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Advance Directives for Behavioral Health

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Learn about advance directives for behavioral health and what certified community behavioral health clinics (CCBHCs) need to know when caring for patients.

What is an Advance Directive?

An advance directive outlines a person’s wishes in the event that he or she is incapacitated or unable to express wishes for health care and treatments. Under federal law, any facility receiving Medicare or Medicaid reimbursements is required to use advance directives. Individuals with a physical and behavioral health illness are covered under this mandate.

Behavioral Health Advance Directive

In a behavioral health advance directive, people are able to express their preferences on where to receive care and what treatments they are willing to undergo. They are also able to identify an agent or representative who is trusted and legally empowered to make healthcare decisions on their behalf. These decisions may include the use of all or certain medications, preferred facilities, and listings of visitors allowed in facility-based care. Advance directive laws may vary across states. Therefore, it is important to be sure that any advance directive form meets the requirements of a given state.

Common Components of a Behavioral Health Advance Directive

  • A statement of one’s intent in creating an advance directive for behavioral healthcare decision-making
  • The designation of another person to make decisions for an individual if he or she is determined to be legally incompetent to make choices. Generally, this designation also includes provisions for who should be appointed as guardian if a court decides to name one.
  • Specific instructions about preferences for hospitalization and alternatives to hospitalization, medications, electroconvulsive therapy, and emergency interventions, including seclusion, restraint, medication, and participation in experimental studies or drug trials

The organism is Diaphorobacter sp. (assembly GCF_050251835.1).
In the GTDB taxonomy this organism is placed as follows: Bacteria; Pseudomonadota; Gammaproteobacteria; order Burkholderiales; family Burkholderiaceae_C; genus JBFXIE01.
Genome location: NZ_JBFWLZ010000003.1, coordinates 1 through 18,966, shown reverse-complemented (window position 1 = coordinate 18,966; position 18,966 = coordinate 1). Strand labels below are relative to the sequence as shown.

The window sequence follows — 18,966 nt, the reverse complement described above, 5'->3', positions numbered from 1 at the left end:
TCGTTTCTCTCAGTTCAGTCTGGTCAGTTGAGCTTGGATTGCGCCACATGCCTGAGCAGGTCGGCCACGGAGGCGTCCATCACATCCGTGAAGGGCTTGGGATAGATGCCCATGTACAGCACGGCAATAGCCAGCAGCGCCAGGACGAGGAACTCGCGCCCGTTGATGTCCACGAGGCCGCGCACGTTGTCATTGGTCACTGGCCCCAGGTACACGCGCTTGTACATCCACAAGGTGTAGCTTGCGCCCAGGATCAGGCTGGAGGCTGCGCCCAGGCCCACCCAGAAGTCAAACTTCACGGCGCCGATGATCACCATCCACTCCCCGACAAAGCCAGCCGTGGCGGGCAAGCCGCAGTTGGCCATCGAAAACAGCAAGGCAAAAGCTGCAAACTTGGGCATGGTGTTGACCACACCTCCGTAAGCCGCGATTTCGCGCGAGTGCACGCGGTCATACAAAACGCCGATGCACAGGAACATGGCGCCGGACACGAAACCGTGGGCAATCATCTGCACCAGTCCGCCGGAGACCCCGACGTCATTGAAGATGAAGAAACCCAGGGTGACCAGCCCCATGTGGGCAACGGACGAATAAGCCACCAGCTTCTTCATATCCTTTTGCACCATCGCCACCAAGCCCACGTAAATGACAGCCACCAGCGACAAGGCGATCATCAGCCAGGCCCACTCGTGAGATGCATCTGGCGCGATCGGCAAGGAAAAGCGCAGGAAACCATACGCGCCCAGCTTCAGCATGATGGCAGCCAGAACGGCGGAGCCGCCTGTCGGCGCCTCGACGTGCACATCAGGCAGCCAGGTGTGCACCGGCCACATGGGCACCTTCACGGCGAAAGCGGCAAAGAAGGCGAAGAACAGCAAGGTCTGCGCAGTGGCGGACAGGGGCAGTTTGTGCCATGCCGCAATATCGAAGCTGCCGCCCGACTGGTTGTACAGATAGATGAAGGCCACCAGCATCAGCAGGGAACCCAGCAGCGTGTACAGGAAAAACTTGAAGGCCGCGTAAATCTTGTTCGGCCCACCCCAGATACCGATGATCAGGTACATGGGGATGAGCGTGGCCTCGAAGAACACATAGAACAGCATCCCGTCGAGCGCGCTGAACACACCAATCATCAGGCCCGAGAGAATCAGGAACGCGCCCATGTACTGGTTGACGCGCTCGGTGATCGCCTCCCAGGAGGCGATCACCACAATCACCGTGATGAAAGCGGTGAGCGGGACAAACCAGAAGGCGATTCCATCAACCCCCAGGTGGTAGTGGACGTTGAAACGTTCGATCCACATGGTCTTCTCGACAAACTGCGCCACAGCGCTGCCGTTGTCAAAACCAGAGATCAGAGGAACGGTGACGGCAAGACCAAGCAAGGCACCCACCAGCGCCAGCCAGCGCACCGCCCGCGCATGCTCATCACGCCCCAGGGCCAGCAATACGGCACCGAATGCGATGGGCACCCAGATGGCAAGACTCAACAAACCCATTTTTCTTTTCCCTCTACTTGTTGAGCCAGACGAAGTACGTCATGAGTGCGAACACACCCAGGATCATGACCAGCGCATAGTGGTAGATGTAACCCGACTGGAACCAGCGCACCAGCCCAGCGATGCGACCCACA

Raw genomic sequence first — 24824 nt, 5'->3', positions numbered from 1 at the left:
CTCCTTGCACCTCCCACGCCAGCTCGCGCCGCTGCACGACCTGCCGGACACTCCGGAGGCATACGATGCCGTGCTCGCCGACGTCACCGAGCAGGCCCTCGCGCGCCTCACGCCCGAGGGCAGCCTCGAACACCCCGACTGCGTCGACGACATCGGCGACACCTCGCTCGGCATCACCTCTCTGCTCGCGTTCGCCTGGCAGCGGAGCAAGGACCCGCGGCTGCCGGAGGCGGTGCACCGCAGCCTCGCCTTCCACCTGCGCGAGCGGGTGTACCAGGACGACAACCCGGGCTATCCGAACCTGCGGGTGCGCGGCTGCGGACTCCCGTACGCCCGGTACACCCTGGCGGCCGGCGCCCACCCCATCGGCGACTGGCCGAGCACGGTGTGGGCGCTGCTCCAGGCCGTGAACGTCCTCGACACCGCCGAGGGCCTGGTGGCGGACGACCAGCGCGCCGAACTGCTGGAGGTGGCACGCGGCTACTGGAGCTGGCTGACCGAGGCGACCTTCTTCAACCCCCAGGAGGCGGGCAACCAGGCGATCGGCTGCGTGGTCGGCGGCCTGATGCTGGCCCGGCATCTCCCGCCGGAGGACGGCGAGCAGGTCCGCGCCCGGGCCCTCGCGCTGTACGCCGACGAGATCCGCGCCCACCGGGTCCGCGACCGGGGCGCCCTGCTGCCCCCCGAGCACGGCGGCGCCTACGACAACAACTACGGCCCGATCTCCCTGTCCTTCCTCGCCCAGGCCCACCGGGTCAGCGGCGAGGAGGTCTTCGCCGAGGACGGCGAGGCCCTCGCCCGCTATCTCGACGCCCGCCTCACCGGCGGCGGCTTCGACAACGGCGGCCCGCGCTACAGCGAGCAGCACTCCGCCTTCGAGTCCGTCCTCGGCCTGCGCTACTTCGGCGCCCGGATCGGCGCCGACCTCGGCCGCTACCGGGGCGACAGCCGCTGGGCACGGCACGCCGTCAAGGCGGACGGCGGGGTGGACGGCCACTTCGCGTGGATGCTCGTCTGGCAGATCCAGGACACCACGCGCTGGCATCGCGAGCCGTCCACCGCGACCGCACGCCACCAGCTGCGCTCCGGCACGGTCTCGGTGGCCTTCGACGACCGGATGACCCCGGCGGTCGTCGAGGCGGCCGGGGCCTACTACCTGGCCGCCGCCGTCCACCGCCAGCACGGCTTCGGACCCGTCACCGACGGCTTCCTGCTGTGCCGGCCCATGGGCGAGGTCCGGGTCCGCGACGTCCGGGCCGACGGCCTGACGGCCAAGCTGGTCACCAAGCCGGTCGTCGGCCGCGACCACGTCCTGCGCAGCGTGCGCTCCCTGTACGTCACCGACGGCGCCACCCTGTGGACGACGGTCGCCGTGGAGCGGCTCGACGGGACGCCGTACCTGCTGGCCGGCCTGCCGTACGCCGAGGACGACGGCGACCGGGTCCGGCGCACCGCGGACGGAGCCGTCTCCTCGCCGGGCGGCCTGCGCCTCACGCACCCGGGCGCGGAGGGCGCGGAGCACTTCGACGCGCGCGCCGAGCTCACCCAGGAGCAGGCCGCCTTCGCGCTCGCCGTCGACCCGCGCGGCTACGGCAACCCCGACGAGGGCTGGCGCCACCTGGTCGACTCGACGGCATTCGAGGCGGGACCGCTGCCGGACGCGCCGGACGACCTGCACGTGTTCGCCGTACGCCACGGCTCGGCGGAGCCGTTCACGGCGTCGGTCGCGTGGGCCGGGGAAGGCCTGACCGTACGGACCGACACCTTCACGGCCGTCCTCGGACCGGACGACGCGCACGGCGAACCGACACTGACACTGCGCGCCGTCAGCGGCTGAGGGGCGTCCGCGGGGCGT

• Instructions about who should be notified immediately if and when the person is admitted to a psychiatric facility. Instructions should also include who should be prohibited from visiting and who should have temporary custody of minor children or pets.
  • Personal rights to suspend or terminate an advance directive while incapacitated, if allowed by the law in the state
  • A signature page with two witnesses and a notary who sign the advance directive

Related Resources

Requirements From the Criteria

The Department of Health and Human Services (HHS) has developed criteria for CCBHC certification. Access the complete CCBHC certification criteria – 2016 (PDF | 755 KB).

The criteria include the following requirements related to advance directives:

  • 2.c.3. Individuals who are served by the CCBHCs are required to be educated about Psychiatric Advance Directives at the time of the initial evaluation.
  • 3.a.4. Care coordination activities are carried out in keeping with the consumer’s preferences and needs for care and, to the extent possible and in accordance with the consumer’s expressed preferences, with the consumer’s family or caregiver and other supports identified by the consumer. So as to ascertain in advance the consumer’s preferences in the event of psychiatric or substance use crisis, CCBHCs develop a crisis plan with each consumer. Examples of crisis plans may include a Psychiatric Advance Directive or Wellness Recovery Action Plan.
  • 4.e.7. The treatment plan documents the consumer’s advance wishes related to treatment and crisis management and, if the consumer does not wish to share their preferences, that decision is documented.
  • 4.k.4. When providing services to veterans, the CCBHC must comply with Veterans Health Administration (VHA) requirements governing Advance Care Planning Documents.

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